Note: N1009 7th son. [All the other 6 must have died before April 1840.]
A lieutenant in the 7th hussars at Waterloo, and afterwards became lieutenant-colonel. On 17 June 1815 (age 22) he had command of the troop of the 7th hussars on the high road from Genappe to Quatre Bras. The regiment was covering the British march from Quatre Bras to Waterloo, and Sir William Dörnberg left O'Grady outside the town, on the Quatre Bras road, to hold in check the advancing French cavalry while the main body of the regiment was proceeding in file across the narrow bridge of Genappe and up the steep street of the town. O'Grady advanced at the head of his troops as soon as the French appeared, and presented so bold a front that, after a time, they retired. When they were out of sight he crossed the bridge at the entrance of Genappe, and took his troop at a gallop through the town, rejoining Sir William Dörnberg, who had drawn up the main body of the regiment on the sloping road at the Waterloo end of Genappe. A severe cavalry combat ensued when the French lancers reached the top of the town, in which O'Grady's regiment made a gallant charge, with considerable loss.
At Waterloo he was stationed on the ground above Hougoumont on the British left. ‘The 7th,’ he says in a letter to his father, ‘had an opportunity of showing what they could do if they got fair play. We charged twelve or fourteen times, and once cut off a squadron of cuirassiers, every man of whom we killed on the spot except the two officers and one Marshal de Logis, whom I sent to the rear.’ (letter in possession of the Hon. Mrs. Norbury).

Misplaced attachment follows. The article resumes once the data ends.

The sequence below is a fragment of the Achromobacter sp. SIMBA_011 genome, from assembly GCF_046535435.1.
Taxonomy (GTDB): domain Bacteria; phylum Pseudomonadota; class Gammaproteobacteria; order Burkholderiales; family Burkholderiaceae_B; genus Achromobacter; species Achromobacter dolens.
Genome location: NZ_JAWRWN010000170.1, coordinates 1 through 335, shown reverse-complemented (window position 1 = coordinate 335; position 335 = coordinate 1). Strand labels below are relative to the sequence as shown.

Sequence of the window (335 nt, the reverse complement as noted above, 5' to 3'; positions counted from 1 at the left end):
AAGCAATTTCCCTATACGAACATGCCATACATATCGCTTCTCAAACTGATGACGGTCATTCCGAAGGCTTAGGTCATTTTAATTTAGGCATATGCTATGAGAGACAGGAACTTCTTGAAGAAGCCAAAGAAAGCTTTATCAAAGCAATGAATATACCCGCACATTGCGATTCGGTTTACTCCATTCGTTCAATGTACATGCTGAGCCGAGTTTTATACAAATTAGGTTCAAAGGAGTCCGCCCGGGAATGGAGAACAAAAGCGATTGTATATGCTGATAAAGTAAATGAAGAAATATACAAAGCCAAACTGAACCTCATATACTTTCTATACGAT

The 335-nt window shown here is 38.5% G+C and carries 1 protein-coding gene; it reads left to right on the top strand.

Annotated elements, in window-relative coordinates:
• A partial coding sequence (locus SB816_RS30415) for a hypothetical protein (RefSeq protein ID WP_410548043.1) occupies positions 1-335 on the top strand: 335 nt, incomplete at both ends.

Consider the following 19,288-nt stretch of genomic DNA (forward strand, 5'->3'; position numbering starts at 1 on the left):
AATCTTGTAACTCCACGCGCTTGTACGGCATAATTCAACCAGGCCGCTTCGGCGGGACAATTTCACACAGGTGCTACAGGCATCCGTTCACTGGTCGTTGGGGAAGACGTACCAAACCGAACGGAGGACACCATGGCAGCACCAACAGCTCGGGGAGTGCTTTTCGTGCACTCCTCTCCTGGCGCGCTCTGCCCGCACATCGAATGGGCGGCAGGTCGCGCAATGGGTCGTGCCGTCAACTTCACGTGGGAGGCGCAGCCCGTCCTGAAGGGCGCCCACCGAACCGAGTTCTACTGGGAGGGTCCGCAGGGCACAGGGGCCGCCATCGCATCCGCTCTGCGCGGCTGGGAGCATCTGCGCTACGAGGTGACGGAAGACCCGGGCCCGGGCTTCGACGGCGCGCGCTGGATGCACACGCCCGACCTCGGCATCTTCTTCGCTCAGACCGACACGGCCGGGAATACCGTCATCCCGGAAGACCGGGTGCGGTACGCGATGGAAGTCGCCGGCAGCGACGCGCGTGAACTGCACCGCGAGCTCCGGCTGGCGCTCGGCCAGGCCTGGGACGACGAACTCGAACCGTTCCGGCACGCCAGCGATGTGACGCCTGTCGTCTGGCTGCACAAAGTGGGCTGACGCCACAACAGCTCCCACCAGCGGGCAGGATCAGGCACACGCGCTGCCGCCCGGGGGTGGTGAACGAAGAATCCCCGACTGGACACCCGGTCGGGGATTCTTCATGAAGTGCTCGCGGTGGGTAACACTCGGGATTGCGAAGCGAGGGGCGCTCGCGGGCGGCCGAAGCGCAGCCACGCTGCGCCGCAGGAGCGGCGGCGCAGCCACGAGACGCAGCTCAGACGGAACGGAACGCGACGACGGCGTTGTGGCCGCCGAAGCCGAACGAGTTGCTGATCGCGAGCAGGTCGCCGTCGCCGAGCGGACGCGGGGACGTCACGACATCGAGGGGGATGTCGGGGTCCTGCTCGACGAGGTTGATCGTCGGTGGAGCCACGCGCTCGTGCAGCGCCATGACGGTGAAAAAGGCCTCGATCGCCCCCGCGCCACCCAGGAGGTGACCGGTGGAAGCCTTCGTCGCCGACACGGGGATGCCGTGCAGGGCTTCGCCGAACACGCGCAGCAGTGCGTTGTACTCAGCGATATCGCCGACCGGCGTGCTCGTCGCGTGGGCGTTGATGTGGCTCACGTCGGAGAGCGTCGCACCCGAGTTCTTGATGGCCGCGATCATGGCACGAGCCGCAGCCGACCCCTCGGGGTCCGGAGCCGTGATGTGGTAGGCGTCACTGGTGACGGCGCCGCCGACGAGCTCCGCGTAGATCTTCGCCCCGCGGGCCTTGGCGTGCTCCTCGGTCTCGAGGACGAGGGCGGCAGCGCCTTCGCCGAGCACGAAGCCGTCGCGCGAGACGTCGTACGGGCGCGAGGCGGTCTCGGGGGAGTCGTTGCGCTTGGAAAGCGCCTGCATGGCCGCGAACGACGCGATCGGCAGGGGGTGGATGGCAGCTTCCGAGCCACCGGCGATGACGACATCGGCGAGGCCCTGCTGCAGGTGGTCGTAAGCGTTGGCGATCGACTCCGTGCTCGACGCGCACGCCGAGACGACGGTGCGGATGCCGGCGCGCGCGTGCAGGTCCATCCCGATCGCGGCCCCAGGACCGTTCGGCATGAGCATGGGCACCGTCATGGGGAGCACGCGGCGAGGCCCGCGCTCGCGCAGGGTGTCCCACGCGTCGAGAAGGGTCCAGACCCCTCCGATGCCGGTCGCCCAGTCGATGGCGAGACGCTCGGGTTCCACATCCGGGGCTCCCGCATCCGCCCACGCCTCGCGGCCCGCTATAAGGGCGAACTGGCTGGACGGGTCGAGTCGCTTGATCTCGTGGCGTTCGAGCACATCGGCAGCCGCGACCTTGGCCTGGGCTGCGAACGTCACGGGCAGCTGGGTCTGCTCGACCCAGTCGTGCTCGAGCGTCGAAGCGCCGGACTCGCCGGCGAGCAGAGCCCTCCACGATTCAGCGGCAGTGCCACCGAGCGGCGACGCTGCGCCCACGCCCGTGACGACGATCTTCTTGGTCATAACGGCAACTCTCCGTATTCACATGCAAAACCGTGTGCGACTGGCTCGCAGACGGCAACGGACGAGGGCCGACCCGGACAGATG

Two letters of his to Captain, William Siborne, describing the movements of his regiments on 17 and 18 June 1815, are printed in ‘Waterloo Letters,’ edited by Major-General H. T. Siborne (London, 1891, pp. 130-6).
Arrived at The Duchess Of Richmond’s Ball in Brussels on the eve of Waterloo, just before all the officers left for Waterloo.
(Account in Waterloo by Christopher Hibbert, Page 155.)
"The following list of the invited guests was given by my mother to Lord Verulam, who sent me a copy of it. Several of the officers were not present, being on duty."
(Georgiana, Dowager Lady De Ros).
Would seem he lived at Hampton Court Palace - presumably a “grace and favour” flat - and his widow continued to do so. His son Hardress was born there 20 Oct 1841, and his dau Sophia was described as being of HCP in her marriage settlement of 1862.
[Try Grace & Favour: The Hampton Court Palace Community, 1750-1950 (24 pages)]
• 1. STANDISH, 3rd viscount, b 8 July 1832.
• 2. PAGET-STANDISH, 4th viscount,
• 3. Reginald-Grimston-Standish, b 9 March, 1839; m.27 Aug.1867, Frances-Arabella, only dau. of the Right Hon. William Beresford (see Waterford,M.) and d.25 Dec.1874.
• 4. HARDRESS-STANDISH, 5th viscount.
• 5. Berkeley-Standish, b.24 Oct.1845; d 23 Aug.1858.
• 6. FREDERICK-STANDISH, 6th viscount,b.20 April, 1847; m.1881, Mary-Theresa-Burdett , widow of J.H.Empson, Esq., and youngest dau. of Hon. W.J.Coventry (see Coventry,E).
• 1. Sophia, m. 6 Feb.1862, Edward-Wilmot Williams, Esq. of Herrington, Dorsetshire.
• 2. Gertrude, m. 2 June, 1855, Liuet.-Col. Thomas-Conningsby Norbury, C.B. of Sherridge, Worcestershire.
• 3. Kathleen-Eleanor-Henrietta, m. 21 Nov.1855, James-Henry-Augustus Steuart, of Sunningdale House, Berks.
• 4. Amabel; m. Feb.1873, to Hugh-Melville Freeling, Esq. and has issue.
Sotheby’s sale at Fawley House, 15 Oct 2003:
DAVID DALBY OF YORK (1794-1836)
PORTRAIT OF LIEUTENANT COLONEL STANDISH DERBY O'GRADY, LATER 2ND VISCOUNT GUILLAMORE (1792-1848) Sold £4,800.
Oil on canvas. 24.00 in. (60.96 cm.) (height) by 29.00 in. (73.66 cm.) (width)
(jpg on Sotheby’s website in 2011)
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